With one of the best soundtracks in recent memory, a solid and colorful ensemble cast and a plethora of wit and humor, Richard Curtis’ “Pirate Radio” could have easily worked as a Broadway musical. On the big screen, however, it serves as reminder of how incredibly fun cinema can be when you’re willing to look past obvious flaws and appreciate the heart and passion behind a production.
Encompassed with a playful wit and oozing with style, “Pirate Radio” makes you forget about the fact that the story ends up in a perfectly tied bow and that in spite of turning in solid performances as the Count and Twatt, Phillip Seymour Hoffman and Jack Davenport essentially reprise their roles as Lester Bangs in “Almost Famous” and Norrington in “The Pirates of Caribbean.” It also makes you forgive the fact that the film seems to run a bit long and even though you’ve had a blast with the crew on-board Rock Radio, you’re ready to head home and remember the good times, rather than continue on.
In the ’60s, there were 25 million Brits listening to pirate radio stations and “Pirate Radio” is the tale of “Rock Radio,” the biggest and best one in the UK. While the film has a main focus, as the combination of Sir Alistair Dormandy [Kenneth Branagh] and Davenport are out to shut down all the pirate radio stations, it’s the journey with the crew of Rock Radio that’s more important. Just like Branagh and Davenport are willing to do anything to squash the fun and allure of the pirate radio scene in England, the crew of rock radio will do anything for their music, [including sleeping with each others wives after just 17 hours of marriage]. By the end of the story, there isn’t much you wouldn’t want to do for them. Together from start to finish, the crew proves not only their conviction for the tunes of their times, but for each other and the freedom of their listeners as well.
Sure, they’re a bunch of horny, ill-mannered music lovers living for the moment, but by the end of the voyage, they’ll be the reason why the film is offbeat, fun and different from everything else currently in theaters.
By contrast, seeing Branagh and Davenport live so conservatively and try and uphold traditional lives, void of any type of thrill and adventure [Christmas in the house of a British politician is like bingo at a deaf person’s house. Something’s going on, but even if you could hear it, it’s not the least bit fun] is hilarious and makes the free-love, pot smoking, censorship-hating and music-loving experience on the boat that much enjoyable. Ever pompous and uptight, Branagh is the perfect contract to the effervescent and smooth Nighy, who is not about to give up his fight for freedom of the airwaves.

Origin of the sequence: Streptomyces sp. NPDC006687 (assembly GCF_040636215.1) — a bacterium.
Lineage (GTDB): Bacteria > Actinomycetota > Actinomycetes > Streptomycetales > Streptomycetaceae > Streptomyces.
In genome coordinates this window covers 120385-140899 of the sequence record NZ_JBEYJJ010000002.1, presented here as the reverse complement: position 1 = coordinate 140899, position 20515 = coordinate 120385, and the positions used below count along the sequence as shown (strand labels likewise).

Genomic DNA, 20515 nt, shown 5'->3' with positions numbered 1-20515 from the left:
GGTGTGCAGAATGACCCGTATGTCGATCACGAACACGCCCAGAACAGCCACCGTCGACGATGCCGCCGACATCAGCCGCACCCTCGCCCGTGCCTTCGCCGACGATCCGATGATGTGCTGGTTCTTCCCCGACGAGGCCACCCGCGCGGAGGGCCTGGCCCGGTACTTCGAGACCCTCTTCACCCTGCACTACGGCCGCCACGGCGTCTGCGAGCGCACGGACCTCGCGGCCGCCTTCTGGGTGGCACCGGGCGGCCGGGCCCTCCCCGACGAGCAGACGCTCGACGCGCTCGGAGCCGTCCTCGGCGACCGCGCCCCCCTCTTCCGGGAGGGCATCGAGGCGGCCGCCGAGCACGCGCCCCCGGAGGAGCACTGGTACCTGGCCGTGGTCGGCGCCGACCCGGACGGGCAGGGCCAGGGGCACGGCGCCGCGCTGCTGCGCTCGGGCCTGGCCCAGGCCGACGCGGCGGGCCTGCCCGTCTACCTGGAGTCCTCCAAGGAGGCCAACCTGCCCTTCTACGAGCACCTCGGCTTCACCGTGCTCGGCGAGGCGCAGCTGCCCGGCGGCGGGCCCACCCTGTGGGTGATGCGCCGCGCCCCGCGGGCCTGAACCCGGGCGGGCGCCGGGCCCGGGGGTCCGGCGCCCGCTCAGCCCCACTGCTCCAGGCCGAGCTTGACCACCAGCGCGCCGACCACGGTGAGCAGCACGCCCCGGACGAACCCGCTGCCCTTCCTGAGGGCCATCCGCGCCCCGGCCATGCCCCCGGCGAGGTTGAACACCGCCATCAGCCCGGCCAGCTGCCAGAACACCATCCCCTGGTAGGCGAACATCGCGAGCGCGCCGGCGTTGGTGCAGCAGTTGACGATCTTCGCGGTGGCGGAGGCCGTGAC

While the story is great and keeps you entertained throughout, with a soundtrack consisting of everyone from the Kinks to Otis Redding, it’s the music is what fuels the sometimes whimsical, but endearing tale. Feeling like a Broadway performance in the fact that while young Carl, played by Tom Sturridge [“Being Julia,” “Like Minds”] is looking for something in his life, including a woman and his long-lost father and this is why we are watching the film, there are so many side stories and great characters along for the ride that you sometimes lose track of your coordinates. With capable hands on-deck like Bill Nighy, Nick Frost, Branagh and Rhys Ifans, its easy to lose your bearings, but Curtis does a decent enough job keeping his ship on course and at least giving the audience some type of closure as far as the main story goes.
Serving as Dramamine for the soul, the exploits of Hoffman, Frost and Ifans, among the rest of the crew, do a fantastic job of giving the film a character and essence that fans of films such as “Almost Famous,” and “Run Fatboy, Run,” will appreciate the most. The topics at hand are serious ones that affect the lives of many, but the film never takes itself too seriously. Everyone on-board Rock Radio is out for the moment and as a result, so are you.
Because of this, “Pirate Radio,” is a ship that almost gets lost at sea, but is saved by its core of actors and a soundtrack that seems to read the audience’s mind.
For example, when Carl meets his lady interest, the scrumptious Marianne, [Talulah Riley], for the first time, Redding’s “These arms of mine” jumps in as soon as they make eye contact, making Riley that much more adorable and their encounter a memorable one. Seeing what happens later gives the film a small dose of unpredictability, but keep the voyage light on the mind and easy on the stomach.
In the end, you want to see more of her just because of the mystique surrounding her and the music that accompanied her first appearance.
Nevertheless, while it is the music that ultimately makes “Pirate Radio” a winner, it is the brevity of the cast and an enjoyable and delightful story of perseverance and loyalty that get it back to port in the end.
You may have a better time at theaters this winter with other films, but this one have you smiling and tapping your feet throughout.